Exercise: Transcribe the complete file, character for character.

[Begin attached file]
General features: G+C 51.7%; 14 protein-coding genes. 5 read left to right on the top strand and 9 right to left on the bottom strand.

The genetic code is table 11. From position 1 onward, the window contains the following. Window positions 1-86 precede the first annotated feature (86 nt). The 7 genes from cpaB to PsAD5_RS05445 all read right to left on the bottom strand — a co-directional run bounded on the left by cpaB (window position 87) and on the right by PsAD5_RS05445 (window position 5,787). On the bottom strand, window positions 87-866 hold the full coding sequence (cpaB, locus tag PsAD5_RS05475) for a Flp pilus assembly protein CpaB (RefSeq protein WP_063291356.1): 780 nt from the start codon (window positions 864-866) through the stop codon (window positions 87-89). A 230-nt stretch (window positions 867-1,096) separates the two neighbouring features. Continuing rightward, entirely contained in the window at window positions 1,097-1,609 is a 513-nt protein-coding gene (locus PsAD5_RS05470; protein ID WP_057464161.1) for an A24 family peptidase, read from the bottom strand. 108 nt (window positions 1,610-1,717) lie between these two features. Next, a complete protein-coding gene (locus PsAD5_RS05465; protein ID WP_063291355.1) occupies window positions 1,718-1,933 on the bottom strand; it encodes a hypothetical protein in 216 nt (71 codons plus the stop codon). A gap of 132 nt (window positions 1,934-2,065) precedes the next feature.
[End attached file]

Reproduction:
General features: G+C 51.7%; 14 protein-coding genes. 5 read left to right on the top strand and 9 right to left on the bottom strand.

The genetic code is table 11. From position 1 onward, the window contains the following. Window positions 1-86 precede the first annotated feature (86 nt). The 7 genes from cpaB to PsAD5_RS05445 all read right to left on the bottom strand — a co-directional run bounded on the left by cpaB (window position 87) and on the right by PsAD5_RS05445 (window position 5,787). On the bottom strand, window positions 87-866 hold the full coding sequence (cpaB, locus tag PsAD5_RS05475) for a Flp pilus assembly protein CpaB (RefSeq protein WP_063291356.1): 780 nt from the start codon (window positions 864-866) through the stop codon (window positions 87-89). A 230-nt stretch (window positions 867-1,096) separates the two neighbouring features. Continuing rightward, entirely contained in the window at window positions 1,097-1,609 is a 513-nt protein-coding gene (locus PsAD5_RS05470; protein ID WP_057464161.1) for an A24 family peptidase, read from the bottom strand. 108 nt (window positions 1,610-1,717) lie between these two features. Next, a complete protein-coding gene (locus PsAD5_RS05465; protein ID WP_063291355.1) occupies window positions 1,718-1,933 on the bottom strand; it encodes a hypothetical protein in 216 nt (71 codons plus the stop codon). A gap of 132 nt (window positions 1,934-2,065) precedes the next feature.